alexa Low-Dose Aspirin-Induced Upper Gastrointestinal Injury-Epidemiology, Management and Prevention | Open Access Journals
ISSN: 2155-9864
Journal of Blood Disorders & Transfusion
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Low-Dose Aspirin-Induced Upper Gastrointestinal Injury-Epidemiology, Management and Prevention

Tzung-Jiun Tsai1,2 and Ping-I Hsu1,2*
1Department of Internal Medicine, Division of Gastroenterology, Kaohsiung Veterans General Hospital, Kaohsiung, Taiwan
2National Yang-Ming University, Taipei, Taiwan
Corresponding Author : Ping-I Hsu
Division of Gastroenterology
Department of Internal Medicine
Kaohsiung Veterans General Hospital
386 Ta Chung 1st Road, Kaohsiung 813
Taiwan
Tel: +886-7-3468233
Fax: +886-7-3468237
E-mail: [email protected]
Received: November 17, 2015 Accepted: December 21, 2015 Published: December 26, 2015
Citation:Tsai TJ, Hsu PI (2015) Low-Dose Aspirin-Induced Upper Gastrointestinal Injury-Epidemiology, Management and Prevention . J Blood Disord Transfus 6:327. doi:10.4172/2155-9864.1000327
Copyright: © 2015 Tsai TJ, et al. This is an open-access article distributed under the terms of the Creative Commons Attribution License, which permits unrestricted use, distribution, and reproduction in any medium, provided the original author and source are credited.
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Low-dose aspirin, defined as 75-325 mg daily, is widely used for the primary and secondary prevention of cardiovascular (CV) events. Currently, approximately 36% of the adult US population more than 50 million people are estimated to take aspirin regularly for CV protection [1]. The low-dose aspirin use may induce a wide range of adverse side effects in the upper gastrointestinal (GI) tract, which range from troublesome symptoms to life-threatening peptic ulcer bleeding, perforation [2] and even death [3].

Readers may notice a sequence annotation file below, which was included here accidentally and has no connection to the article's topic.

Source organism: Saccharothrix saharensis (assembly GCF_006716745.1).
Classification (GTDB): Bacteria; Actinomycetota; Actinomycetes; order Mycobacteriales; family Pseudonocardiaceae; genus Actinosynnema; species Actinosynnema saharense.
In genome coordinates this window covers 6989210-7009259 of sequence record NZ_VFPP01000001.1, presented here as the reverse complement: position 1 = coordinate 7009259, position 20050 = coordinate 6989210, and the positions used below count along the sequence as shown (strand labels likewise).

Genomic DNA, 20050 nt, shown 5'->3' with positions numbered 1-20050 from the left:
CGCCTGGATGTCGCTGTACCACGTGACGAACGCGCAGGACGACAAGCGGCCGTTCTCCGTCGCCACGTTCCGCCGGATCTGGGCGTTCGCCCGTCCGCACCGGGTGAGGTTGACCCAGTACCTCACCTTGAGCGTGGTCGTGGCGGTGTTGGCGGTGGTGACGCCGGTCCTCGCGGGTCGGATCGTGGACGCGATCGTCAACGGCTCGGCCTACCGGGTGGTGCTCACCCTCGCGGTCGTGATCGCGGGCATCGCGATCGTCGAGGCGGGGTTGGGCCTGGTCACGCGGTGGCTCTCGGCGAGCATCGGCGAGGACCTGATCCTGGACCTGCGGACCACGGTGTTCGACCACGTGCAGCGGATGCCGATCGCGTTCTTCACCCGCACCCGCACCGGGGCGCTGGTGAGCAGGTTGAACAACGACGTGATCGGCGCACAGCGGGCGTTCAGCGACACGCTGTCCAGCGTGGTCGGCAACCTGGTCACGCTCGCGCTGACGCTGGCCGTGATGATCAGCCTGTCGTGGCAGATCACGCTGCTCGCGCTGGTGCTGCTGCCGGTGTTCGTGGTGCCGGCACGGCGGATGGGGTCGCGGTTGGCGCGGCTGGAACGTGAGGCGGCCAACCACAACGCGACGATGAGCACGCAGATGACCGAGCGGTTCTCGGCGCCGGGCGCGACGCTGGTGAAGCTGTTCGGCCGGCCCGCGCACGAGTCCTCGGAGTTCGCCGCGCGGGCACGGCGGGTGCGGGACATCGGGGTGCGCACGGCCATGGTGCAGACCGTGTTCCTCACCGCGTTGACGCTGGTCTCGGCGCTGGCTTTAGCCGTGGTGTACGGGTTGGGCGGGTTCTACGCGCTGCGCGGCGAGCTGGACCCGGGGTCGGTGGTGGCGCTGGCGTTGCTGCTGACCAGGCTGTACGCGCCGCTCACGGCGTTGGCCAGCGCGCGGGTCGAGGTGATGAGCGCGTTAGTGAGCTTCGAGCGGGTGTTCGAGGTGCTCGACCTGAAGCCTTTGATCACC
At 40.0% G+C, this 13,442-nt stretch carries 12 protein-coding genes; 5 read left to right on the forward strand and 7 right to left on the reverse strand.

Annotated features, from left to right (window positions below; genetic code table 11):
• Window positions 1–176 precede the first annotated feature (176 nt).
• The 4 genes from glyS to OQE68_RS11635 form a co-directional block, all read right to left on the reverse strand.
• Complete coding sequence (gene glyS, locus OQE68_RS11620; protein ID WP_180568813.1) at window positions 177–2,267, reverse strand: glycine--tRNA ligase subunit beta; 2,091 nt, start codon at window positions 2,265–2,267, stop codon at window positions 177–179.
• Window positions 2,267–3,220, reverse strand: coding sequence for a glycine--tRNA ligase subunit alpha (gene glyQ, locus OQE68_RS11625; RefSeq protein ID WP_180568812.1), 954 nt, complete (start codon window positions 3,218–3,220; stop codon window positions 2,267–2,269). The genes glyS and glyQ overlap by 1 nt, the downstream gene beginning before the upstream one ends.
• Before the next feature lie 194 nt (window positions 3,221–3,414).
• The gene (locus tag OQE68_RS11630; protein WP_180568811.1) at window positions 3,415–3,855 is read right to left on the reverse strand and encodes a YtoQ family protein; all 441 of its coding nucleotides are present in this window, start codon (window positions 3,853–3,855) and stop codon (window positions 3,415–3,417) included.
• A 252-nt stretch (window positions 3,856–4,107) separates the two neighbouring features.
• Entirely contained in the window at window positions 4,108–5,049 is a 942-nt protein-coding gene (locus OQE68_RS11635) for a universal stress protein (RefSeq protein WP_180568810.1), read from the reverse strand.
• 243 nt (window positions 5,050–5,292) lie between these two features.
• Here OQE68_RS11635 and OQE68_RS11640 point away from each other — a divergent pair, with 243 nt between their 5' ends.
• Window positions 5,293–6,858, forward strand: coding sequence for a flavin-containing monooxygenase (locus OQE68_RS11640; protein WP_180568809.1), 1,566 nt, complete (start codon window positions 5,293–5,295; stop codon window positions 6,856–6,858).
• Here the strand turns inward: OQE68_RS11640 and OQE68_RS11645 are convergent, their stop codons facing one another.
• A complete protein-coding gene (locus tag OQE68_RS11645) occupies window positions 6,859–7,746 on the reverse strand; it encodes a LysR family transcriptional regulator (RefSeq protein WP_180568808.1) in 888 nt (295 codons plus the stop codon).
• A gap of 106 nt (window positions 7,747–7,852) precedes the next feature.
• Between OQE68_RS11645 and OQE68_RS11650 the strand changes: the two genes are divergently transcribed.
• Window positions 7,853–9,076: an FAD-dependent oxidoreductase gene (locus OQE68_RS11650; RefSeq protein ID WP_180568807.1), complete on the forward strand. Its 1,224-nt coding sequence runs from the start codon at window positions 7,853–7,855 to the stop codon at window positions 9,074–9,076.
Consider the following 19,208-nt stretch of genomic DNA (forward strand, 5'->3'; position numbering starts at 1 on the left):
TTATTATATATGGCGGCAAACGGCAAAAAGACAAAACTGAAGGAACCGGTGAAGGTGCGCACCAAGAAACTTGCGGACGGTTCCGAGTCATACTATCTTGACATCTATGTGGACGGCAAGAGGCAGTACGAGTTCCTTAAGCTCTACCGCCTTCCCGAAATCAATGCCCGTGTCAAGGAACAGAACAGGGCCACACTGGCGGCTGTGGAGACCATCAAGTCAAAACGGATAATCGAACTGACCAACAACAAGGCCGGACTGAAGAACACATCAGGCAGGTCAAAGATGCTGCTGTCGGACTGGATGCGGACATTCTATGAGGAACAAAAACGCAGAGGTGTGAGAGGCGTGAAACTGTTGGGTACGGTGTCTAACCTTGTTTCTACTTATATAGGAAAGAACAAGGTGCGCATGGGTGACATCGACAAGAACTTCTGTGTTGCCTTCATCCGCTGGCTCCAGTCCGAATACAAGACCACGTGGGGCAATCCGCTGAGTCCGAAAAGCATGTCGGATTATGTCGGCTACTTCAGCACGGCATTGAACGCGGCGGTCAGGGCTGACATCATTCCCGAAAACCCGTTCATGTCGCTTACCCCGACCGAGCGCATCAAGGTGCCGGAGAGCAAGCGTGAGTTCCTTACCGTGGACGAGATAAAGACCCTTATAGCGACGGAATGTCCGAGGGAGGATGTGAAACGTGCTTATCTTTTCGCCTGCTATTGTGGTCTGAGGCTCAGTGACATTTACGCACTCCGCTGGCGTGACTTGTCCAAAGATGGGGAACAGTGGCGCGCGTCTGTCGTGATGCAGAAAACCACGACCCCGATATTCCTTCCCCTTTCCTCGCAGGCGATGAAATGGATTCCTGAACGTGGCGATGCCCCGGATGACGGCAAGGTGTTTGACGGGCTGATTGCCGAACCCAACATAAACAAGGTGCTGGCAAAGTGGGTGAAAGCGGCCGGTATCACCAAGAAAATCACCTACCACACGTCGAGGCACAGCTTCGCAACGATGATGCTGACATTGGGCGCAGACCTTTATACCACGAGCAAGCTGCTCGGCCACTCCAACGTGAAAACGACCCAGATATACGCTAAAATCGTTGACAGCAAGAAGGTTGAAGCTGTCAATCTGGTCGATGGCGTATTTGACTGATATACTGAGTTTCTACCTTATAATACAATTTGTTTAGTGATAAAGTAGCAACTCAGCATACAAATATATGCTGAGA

Both upper GI symptoms and gastroduodenal erosions are very common in low-dose aspirin users. The point prevalence rates of upper GI symptoms and gastroduodenal erosions in low-dose aspirin users are approximately 31% and 60%, respectively [4,5]. Most of low-dose aspirin-related peptic ulcers are asymptomatic. A multi-nation trial revealed that only 20% of low-dose aspirin related peptic ulcers were associated with dyspeptic symptoms [4]. A prospective study demonstrated that the 12-week cumulative incidence of endoscopic ulcers in low-dose aspirin users was 7% [6]. The annual incidence of major GI bleeding in patients receiving low-dose aspirin therapy ranges from 0.07% to 1.57% [7-10].

Low-dose aspirin users who develop an acute peptic ulcer bleeding event represent a serious challenge for physicians. Withdrawal of low-dose aspirin in the subjects taking low-dose aspirin for CV protection is associated with a threefold increase in the CV event risk [11]. A randomized, placebo-controlled trial [12] also disclosed that bleeding ulcer patients who stopped taking aspirin treatment after endoscopic hemostasis therapy had a higher 56-day all-cause mortality rate than those who kept taking aspirin (12.9 vs 1.3%). However, the former had an insignificantly lower rebleeding rate than the latter (5.4% vs 10.3%). The physicians therefore should balance the risks of CV events and rebleeding in the management of low-dose aspirin-related peptic ulcer bleeding. In general, stopping antiplatelet therapy during acute ulcer bleeding in patients taking low-dose aspirin for primary prevention of CV events is reasonable. In contrast, early resumption of antiplatelet agent with a proton pump inhibitor (PPI) in bleeding ulcer patients who take aspirin for secondary CV protection is strongly recommended [12].

It is still unclear when is the best timing for re-starting low-dose aspirin therapy in low-dose aspirin users with acute ulcer bleeding. Several prospective studies showed that most of the rebleeding events in patients with peptic ulcer bleeding occurred in the first 3 days of admission [13]. Theoretically, aspirin can permanently inactivate the COX activity of platelets, and the antiplatelet effects of aspirin may last for a few days after cessation of aspirin. A prospective study by